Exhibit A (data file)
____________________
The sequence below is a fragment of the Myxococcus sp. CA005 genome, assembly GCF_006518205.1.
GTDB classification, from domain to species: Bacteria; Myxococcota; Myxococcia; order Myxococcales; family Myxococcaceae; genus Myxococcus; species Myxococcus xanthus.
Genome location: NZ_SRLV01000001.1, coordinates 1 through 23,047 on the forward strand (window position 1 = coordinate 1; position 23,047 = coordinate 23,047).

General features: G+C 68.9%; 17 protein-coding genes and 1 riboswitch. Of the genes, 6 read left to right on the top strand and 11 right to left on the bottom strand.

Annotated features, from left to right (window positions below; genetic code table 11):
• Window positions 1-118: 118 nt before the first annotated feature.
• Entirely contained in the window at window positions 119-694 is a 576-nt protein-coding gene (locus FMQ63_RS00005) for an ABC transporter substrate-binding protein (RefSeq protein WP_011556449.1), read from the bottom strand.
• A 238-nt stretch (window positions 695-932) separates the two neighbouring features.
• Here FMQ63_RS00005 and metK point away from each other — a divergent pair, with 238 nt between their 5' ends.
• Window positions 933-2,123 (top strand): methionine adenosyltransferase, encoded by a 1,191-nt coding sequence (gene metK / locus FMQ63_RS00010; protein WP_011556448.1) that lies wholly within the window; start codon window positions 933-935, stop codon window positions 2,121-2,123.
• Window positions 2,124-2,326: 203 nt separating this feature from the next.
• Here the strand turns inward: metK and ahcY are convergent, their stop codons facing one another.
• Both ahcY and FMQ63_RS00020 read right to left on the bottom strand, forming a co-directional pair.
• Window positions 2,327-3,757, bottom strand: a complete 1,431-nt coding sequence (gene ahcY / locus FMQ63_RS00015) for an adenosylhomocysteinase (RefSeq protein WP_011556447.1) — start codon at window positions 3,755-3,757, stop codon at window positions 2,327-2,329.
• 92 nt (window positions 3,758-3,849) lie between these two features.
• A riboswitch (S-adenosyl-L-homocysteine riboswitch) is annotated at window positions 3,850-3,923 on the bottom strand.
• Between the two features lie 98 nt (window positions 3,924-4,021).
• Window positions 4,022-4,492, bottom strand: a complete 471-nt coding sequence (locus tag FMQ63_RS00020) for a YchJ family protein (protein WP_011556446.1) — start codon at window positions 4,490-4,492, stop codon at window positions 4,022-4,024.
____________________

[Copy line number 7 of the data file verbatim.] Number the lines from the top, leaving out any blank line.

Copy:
• Entirely contained in the window at window positions 119-694 is a 576-nt protein-coding gene (locus FMQ63_RS00005) for an ABC transporter substrate-binding protein (RefSeq protein WP_011556449.1), read from the bottom strand.